On the face of it, this will make driving safer – in the UK, 90% of road traffic accidents are caused by human error. But as driverless initiatives take off, there are important implications for insurance companies. For example, in an accident, there are questions that need to be addressed around establishing who was in control, who (or what) was to blame, and how to prove it. This year, the UK government has begun the process of working out these difficulties with the Vehicle Technology and Aviation Bill. And it is possible that, instead of premiums being reduced by the elimination of human error, they will rise in the first instance, because the Department of Transport is considering ‘two-in-one’ insurance policies, whereby both the driver and their robotic companion will need cover. Whatever the outcome, big changes are on the way, which insurance providers will need to respond to nimbly and decisively.
Insuring a new generation
By 2025, approximately 75% of the global workforce will be from generations X and Y – people born between 1980 and 2010. These generations look at their experiences holistically and expect their digital and offline worlds to be seamlessly integrated. It is perhaps unsurprising, then, that one-third of this demographic group expects to buy their insurance from technology companies such as Google.
Accenture also found that the most opportunistic customers in this group – who they labelled ‘nomads’ – are not tied to traditional providers and are happy to use Amazon or Google for financial services. These customers value digital innovation and want new ways of accessing service and advice. For example, many are receptive to peer-to-peer insurance, based on customer pools organised around personal or professional groupings. Accenture found that 55% of nomads would consider this approach for life insurance, 38% for motor insurance and 32% for household insurance.
The technology now exists to make personalization a reality, and people are actively seeking it. Take ‘pay-as-you-go’ insurance as an example, built around specific usage rather than fixed periods, Accenture found almost half of the ‘nomads’ group were interested in cover for temporary needs, and that 82% of them would be interested in adjustments to motor insurance based on usage. In other words, there is less room now for what is known in the investment industry as the ‘set and forget’ approach. The new generations of consumers want living, breathing insurance provision that can respond to their needs.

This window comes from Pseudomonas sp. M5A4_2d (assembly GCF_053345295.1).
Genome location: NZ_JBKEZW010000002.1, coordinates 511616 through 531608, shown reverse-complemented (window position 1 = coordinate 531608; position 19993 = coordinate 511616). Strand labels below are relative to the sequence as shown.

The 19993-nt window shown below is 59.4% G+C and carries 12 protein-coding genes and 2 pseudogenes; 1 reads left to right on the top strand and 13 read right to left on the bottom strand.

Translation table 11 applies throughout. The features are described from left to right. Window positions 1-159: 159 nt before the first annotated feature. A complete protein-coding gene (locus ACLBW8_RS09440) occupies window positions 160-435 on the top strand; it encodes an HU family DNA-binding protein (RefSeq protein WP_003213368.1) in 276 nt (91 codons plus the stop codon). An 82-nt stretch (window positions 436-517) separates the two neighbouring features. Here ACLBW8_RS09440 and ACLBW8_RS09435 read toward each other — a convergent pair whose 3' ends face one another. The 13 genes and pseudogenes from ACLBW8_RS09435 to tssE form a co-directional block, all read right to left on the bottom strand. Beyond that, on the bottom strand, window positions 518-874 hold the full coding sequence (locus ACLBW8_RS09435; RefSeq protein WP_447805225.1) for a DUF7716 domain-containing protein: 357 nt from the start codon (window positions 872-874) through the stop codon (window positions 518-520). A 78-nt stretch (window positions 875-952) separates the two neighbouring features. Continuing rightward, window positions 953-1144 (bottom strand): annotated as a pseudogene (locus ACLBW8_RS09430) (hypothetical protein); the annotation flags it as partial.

Cyber insurance and risk
Rising to the challenge of growing cybercrime isn’t a trend. It is a necessity, engendered by a moving target. Being reactive won’t be good enough, for either consumers or insurers. A 2015 report from the Insurance Information Institute noted that protection against cyber crime will be one of the biggest areas of growth in coming years.
Health insurance records are one of the most vulnerable areas. In 2015, a major data breach at health insurer Anthem compromised the private records of more than 78 million customers. In the same year, according to the US Department of Health and Human Services, hackers found their way into more than 100 million health records. In terms of cost, cyber security stalwarts McAfee and CSIS put the annual cost of cyber insurance at US$ 445bn.
These huge numbers and the growing cyber security threat are another reason for insurance providers to move with the times.
Reaching critical mass and beyond
Perhaps it is artificial to look at these trends separately. They are more an unrelenting forward march of a brave new interconnected world, an ‘omnichannel’, which will see the synchronization of data across multiple connected devices.
Some insurers are already investing in this approach, but not everyone. Of the two thirds of insurers that PwC observed engaging with insurtech firms, only 43% claim they have it at the heart of their corporate strategies. Yet these developments are changes to embrace, not advances to fear. They create opportunity for providers to differentiate, and to add value by building more personalized services. As is the case across the fintech sector, collaborating with insurtech will surely pay better dividends than competing with it.